These pages contain program notes written for Redwood
Symphony. You are free to use the information in your own program
notes. If you quote me directly, please attribute it. Thanks!
These notes were edited, amended, and otherwise
improved by Eric Kujawsky, Peter Stahl, and Doug Wyatt.
Piano Concerto No. 2
the spring of 1868, conductor and pianist Anton Rubenstein asked Camille Saint-Saëns to arrange a concert at the Salle Pleyel in Paris,
with Saint-Saëns as piano soloist and Rubenstein conducting. Upon
discovering that the hall was booked for three weeks, Saint-Saëns proposed that he spend the time writing a new piano
concerto that he could premiere, along with a performance of his first piano
concerto (1858) and his Tarantelle
knocked off the work in about two weeks, but that was barely enough time to
rehearse, and the piece suffered from the lack of polish at the May 8
The audience was not very receptive, and pianist Zygmunt Stojowski famously
joked that its musical styles were all over the map: “it begins with Bach and
ends with Offenbach.”
Liszt, however, to whom Saint-Saëns sent a copy of the score, knew a crowd-pleaser when
he saw one. He wrote:
want to thank you again for your Second Concerto, which I greatly applaud. ...
you take into just account the role of the pianist without sacrificing
anything of the ideas of the composer, which is an essential rule in this
class of work... The totality of
the work pleases me singularly. It ought to meet with success in every
indeed, the concerto soon began pleasing both soloists and audiences, who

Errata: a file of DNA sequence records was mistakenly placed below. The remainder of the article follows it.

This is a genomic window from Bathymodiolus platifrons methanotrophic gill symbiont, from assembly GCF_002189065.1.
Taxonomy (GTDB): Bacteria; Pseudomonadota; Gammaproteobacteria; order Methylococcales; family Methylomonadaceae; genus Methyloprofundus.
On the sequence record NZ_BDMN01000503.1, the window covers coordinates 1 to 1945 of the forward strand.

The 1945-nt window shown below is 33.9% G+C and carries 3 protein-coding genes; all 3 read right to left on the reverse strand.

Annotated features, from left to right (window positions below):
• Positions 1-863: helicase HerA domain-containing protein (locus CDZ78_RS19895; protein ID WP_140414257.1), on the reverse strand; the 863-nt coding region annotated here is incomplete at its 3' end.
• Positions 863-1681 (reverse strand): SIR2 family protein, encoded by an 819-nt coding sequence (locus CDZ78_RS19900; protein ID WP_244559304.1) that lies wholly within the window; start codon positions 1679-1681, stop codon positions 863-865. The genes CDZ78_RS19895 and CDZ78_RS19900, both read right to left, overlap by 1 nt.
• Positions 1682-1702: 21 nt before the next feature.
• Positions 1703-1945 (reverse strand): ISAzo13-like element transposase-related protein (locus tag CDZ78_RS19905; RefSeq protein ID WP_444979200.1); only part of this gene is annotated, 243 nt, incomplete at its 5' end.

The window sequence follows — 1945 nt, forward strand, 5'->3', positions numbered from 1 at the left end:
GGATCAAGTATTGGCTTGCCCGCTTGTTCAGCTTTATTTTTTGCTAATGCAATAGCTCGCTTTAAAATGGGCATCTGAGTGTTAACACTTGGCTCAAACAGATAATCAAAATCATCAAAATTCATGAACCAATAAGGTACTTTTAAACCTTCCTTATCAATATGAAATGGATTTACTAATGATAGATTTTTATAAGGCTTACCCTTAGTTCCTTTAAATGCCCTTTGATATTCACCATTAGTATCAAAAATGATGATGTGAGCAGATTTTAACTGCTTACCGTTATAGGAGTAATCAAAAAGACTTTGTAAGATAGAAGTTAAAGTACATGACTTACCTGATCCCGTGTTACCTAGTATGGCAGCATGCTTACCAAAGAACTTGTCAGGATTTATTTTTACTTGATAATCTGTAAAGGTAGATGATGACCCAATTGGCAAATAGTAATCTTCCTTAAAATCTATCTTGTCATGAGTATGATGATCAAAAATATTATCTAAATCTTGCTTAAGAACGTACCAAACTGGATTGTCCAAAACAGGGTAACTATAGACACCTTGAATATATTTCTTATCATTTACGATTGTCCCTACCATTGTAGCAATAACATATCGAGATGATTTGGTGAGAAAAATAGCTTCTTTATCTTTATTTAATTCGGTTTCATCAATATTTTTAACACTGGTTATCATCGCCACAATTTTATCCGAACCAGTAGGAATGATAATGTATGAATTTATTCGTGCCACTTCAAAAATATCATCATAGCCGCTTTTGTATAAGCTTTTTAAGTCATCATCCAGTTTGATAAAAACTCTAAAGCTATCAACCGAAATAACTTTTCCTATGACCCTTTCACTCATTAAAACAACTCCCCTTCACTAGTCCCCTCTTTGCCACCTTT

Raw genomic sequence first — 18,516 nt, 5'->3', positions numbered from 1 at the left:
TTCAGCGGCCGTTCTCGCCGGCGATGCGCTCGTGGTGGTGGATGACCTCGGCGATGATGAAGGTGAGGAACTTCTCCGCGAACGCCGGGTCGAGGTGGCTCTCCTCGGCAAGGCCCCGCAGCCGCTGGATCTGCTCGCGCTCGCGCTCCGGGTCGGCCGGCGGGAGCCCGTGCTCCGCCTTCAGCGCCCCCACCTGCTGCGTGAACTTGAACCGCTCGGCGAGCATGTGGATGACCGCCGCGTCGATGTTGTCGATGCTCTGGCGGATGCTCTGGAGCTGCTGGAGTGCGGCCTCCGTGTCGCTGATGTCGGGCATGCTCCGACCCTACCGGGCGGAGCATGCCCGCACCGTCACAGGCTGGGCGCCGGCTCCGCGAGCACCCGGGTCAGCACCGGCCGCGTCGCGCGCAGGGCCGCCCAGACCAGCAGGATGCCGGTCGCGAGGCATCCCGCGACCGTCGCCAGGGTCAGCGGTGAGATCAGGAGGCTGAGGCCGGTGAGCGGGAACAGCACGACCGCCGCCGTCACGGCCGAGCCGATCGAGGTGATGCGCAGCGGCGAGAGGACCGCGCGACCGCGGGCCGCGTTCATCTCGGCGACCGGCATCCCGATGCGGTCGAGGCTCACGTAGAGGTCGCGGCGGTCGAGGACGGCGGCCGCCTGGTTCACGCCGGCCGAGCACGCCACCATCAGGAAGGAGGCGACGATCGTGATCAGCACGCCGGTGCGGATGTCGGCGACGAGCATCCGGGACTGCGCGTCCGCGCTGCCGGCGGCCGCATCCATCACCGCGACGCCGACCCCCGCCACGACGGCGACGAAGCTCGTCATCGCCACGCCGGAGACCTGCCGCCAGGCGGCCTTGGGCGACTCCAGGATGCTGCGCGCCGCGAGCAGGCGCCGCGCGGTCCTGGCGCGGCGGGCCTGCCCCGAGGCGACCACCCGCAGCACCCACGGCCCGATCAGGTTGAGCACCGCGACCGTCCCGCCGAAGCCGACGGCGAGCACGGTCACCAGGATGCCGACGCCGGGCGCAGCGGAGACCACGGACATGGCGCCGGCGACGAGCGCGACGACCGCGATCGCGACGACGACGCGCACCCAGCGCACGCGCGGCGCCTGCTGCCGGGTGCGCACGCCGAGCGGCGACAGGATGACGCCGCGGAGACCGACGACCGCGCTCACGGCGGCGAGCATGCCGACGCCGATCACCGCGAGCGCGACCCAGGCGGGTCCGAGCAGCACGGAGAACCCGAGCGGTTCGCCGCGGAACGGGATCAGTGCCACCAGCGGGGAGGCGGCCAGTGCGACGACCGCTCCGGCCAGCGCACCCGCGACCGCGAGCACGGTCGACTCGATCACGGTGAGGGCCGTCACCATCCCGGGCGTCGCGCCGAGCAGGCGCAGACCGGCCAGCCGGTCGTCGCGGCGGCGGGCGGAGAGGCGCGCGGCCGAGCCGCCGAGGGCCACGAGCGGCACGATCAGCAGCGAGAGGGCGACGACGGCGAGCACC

admired its dash, flair, and musical showmanship.
concerto breaks from the ordinary by placing the ‘slow’ movement in first
rather than second position. The Andante
begins with a Bach-like improvisation (hence Stojowksi’s quip) that soon
segues to dramatic arpeggios—typical for Saint-Saëns, who began his career as a child keyboard prodigy.
The main theme was based on a Tantum
ergo motet that Gabriel Fauré
had shown to his teacher Saint-Saëns, who is said to have exclaimed, “Give this to me.
I can make something of it!” And so he did, pairing the melancholy tune with a
second motif of his own, embellished in thirds. The movement closes with a huge
cadenza for the soloist, and the reprise of the Bach motif.
the G minor of the opening we move to E-flat major in the Allegro
Marked leggieramente, “light and brisk,” the movement is a witty
conversation in 6/8
between the soloist and orchestra, with flashes of the same humor we know
so well from the composer’s later Carnival
of the Animals
finale, Presto, returns to G minor in a tarantella, the fast and furious Italian form well-loved by the Romantic composers.
The piano soloist exchanges rapid-fire dialog with the full orchestra, in what
one current critic has described as “chase-me-Charlie up and down the
keyboard.” The 2/2
rondo ends with a brilliant coda that Liszt no doubt recognized—being
something of a ham himself—as a chance for the soloist to pull out all the
stops and “bring ‘em home.”
July 19, 2008